Despite Tourgée’s insistence that he was creating a new kind of publication, The Basis evolved into something much like his earlier attempt at a literary journal.
Like Our Continent, the Basis became another journal of literary and political articles and editorials, some from contemporary authors but many written by Tourgée himself and his daughter Aimee Tourgée.
The Basis seemed to obscure rather than crystallize Tourgée’s efforts to highlight the need for political and social reform.
For example, in a letter dated March, 1895, W. M. Pierce, a Principal at the Williamsville Union School writes:
My dear Judge:
I have been through the Basis pretty carefully and I must confess that it is…a forerunner of a very high class magazine.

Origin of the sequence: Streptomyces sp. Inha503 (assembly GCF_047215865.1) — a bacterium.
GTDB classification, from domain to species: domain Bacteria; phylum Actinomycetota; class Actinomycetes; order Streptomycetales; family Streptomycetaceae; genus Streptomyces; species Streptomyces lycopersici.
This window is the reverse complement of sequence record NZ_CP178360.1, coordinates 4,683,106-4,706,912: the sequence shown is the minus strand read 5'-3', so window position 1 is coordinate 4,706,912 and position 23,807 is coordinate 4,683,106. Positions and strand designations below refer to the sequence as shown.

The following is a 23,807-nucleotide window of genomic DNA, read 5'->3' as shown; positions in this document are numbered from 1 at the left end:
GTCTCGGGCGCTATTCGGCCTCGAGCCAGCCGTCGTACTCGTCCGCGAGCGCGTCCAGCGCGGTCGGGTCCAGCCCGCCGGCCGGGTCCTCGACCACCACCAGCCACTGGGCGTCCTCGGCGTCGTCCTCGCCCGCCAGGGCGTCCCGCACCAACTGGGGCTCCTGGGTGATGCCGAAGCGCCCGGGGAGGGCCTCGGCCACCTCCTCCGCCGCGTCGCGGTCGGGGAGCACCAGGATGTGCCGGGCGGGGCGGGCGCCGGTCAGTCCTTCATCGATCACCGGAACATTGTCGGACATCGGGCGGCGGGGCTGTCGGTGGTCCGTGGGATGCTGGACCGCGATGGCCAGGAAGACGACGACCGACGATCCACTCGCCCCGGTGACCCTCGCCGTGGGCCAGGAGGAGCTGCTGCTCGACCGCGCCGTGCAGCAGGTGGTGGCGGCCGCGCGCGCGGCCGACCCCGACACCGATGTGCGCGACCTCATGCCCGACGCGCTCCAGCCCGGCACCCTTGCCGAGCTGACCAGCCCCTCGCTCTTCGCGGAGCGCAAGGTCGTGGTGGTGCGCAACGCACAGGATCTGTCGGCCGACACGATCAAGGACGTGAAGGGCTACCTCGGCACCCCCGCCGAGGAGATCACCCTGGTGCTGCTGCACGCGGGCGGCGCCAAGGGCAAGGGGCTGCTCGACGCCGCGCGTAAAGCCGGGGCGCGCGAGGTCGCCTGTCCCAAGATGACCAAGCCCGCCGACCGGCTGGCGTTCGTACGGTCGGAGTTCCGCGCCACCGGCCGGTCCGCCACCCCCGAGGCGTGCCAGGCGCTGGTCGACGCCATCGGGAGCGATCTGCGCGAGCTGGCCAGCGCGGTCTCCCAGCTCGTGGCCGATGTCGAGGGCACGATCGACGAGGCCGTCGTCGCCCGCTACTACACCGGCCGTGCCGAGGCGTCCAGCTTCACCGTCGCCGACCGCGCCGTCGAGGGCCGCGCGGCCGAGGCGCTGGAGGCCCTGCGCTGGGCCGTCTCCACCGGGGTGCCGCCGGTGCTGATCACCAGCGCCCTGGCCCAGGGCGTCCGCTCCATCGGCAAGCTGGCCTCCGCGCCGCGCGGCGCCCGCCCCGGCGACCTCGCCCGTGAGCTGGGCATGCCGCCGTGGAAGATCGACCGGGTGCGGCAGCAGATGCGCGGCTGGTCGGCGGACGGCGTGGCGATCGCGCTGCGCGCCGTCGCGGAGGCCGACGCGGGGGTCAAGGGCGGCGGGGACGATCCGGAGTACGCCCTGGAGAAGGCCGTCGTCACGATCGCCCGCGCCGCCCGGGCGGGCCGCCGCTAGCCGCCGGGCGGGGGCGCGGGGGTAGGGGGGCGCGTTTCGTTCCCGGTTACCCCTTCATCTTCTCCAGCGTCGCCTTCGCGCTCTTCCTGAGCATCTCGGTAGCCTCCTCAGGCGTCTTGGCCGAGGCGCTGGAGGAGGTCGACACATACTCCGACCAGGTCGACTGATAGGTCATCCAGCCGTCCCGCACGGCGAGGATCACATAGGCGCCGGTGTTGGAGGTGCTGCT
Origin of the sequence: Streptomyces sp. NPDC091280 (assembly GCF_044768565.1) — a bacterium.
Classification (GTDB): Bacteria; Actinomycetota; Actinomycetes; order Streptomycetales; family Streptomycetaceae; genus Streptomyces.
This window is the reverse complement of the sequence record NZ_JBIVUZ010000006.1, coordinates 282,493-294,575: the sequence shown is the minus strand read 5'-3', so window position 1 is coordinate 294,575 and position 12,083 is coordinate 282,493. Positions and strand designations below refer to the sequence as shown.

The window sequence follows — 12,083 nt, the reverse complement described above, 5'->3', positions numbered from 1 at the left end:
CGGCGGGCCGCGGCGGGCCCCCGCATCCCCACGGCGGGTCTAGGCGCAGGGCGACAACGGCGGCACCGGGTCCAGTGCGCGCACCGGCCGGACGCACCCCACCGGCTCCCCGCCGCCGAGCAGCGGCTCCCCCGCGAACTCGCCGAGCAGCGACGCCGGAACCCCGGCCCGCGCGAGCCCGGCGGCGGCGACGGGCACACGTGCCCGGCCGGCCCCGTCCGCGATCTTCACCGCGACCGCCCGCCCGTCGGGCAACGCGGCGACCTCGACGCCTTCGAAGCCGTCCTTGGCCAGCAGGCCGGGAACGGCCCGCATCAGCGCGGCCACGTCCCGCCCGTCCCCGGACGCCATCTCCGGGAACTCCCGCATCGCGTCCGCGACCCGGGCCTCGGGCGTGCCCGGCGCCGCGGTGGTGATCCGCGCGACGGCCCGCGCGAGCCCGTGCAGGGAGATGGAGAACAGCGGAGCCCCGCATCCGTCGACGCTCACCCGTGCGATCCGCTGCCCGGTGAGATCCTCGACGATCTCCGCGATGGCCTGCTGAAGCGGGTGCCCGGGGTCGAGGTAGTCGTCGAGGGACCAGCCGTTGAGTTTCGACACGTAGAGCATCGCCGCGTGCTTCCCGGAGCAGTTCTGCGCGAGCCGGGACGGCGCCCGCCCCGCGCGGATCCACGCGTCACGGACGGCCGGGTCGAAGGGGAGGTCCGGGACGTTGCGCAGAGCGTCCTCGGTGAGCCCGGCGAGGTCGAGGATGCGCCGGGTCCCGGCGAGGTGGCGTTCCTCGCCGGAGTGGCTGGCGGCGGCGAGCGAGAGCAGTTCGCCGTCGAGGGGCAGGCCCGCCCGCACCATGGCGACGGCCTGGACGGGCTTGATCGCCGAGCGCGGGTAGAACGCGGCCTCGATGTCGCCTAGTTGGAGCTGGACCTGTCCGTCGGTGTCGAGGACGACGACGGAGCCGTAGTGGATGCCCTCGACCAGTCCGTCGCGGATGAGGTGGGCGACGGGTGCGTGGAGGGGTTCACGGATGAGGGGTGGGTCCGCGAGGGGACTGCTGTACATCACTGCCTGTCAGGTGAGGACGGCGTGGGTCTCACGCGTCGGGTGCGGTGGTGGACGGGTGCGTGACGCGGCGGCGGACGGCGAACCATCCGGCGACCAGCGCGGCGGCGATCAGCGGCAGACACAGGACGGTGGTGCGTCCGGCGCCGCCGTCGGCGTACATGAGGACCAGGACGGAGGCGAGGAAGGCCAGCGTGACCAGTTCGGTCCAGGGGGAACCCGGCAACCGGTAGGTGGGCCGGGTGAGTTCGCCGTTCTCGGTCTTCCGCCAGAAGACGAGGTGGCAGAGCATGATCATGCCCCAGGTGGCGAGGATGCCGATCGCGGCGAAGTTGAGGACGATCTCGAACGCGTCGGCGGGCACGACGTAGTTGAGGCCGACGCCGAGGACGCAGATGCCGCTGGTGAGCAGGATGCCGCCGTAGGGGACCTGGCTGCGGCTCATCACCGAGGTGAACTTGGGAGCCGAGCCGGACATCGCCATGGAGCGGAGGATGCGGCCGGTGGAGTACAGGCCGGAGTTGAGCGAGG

..The only thing I would mention…is that the article on the currency is a little ‘too high a rack for calves.’
…what I mean to say is that the currency question is so difficult to the average citizen…
The article on Fred Douglass has given me my first clear understanding of his relation to my period. It seems to me clear-cut and comprehensive.
The statement of the conditions in the street railroad article is unmistakable and unanswerable…